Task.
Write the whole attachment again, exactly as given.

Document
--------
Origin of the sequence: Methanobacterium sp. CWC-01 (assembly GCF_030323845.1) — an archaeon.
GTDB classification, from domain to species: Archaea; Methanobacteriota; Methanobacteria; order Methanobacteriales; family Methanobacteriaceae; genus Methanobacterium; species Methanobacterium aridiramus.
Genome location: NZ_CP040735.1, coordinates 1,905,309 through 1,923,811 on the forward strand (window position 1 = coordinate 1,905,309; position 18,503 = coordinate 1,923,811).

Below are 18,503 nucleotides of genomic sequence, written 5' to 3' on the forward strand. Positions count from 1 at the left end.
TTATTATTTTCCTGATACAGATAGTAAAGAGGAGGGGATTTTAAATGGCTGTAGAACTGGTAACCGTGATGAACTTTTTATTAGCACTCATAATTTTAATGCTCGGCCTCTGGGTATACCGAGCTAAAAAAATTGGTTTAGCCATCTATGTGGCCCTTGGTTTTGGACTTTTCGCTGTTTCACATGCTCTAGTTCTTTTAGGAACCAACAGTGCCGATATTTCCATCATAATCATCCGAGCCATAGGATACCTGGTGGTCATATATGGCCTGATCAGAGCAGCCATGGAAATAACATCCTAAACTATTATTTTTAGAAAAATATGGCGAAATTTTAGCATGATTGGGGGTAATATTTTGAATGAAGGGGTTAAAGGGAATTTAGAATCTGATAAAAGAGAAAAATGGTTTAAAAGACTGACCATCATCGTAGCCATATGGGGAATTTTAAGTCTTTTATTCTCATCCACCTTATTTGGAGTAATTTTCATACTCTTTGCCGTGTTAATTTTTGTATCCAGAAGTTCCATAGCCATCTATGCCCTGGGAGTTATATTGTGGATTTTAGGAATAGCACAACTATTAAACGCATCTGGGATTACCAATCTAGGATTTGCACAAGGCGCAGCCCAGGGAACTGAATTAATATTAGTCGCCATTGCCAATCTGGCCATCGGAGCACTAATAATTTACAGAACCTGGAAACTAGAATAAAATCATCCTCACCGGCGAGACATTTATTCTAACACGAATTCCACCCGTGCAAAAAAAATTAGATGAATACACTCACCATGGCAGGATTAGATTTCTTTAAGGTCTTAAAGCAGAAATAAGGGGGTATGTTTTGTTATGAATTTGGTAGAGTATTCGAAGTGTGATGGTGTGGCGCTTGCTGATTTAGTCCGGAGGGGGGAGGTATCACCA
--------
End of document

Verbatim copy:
Origin of the sequence: Methanobacterium sp. CWC-01 (assembly GCF_030323845.1) — an archaeon.
GTDB classification, from domain to species: Archaea; Methanobacteriota; Methanobacteria; order Methanobacteriales; family Methanobacteriaceae; genus Methanobacterium; species Methanobacterium aridiramus.
Genome location: NZ_CP040735.1, coordinates 1,905,309 through 1,923,811 on the forward strand (window position 1 = coordinate 1,905,309; position 18,503 = coordinate 1,923,811).

Below are 18,503 nucleotides of genomic sequence, written 5' to 3' on the forward strand. Positions count from 1 at the left end.
TTATTATTTTCCTGATACAGATAGTAAAGAGGAGGGGATTTTAAATGGCTGTAGAACTGGTAACCGTGATGAACTTTTTATTAGCACTCATAATTTTAATGCTCGGCCTCTGGGTATACCGAGCTAAAAAAATTGGTTTAGCCATCTATGTGGCCCTTGGTTTTGGACTTTTCGCTGTTTCACATGCTCTAGTTCTTTTAGGAACCAACAGTGCCGATATTTCCATCATAATCATCCGAGCCATAGGATACCTGGTGGTCATATATGGCCTGATCAGAGCAGCCATGGAAATAACATCCTAAACTATTATTTTTAGAAAAATATGGCGAAATTTTAGCATGATTGGGGGTAATATTTTGAATGAAGGGGTTAAAGGGAATTTAGAATCTGATAAAAGAGAAAAATGGTTTAAAAGACTGACCATCATCGTAGCCATATGGGGAATTTTAAGTCTTTTATTCTCATCCACCTTATTTGGAGTAATTTTCATACTCTTTGCCGTGTTAATTTTTGTATCCAGAAGTTCCATAGCCATCTATGCCCTGGGAGTTATATTGTGGATTTTAGGAATAGCACAACTATTAAACGCATCTGGGATTACCAATCTAGGATTTGCACAAGGCGCAGCCCAGGGAACTGAATTAATATTAGTCGCCATTGCCAATCTGGCCATCGGAGCACTAATAATTTACAGAACCTGGAAACTAGAATAAAATCATCCTCACCGGCGAGACATTTATTCTAACACGAATTCCACCCGTGCAAAAAAAATTAGATGAATACACTCACCATGGCAGGATTAGATTTCTTTAAGGTCTTAAAGCAGAAATAAGGGGGTATGTTTTGTTATGAATTTGGTAGAGTATTCGAAGTGTGATGGTGTGGCGCTTGCTGATTTAGTCCGGAGGGGGGAGGTATCACCA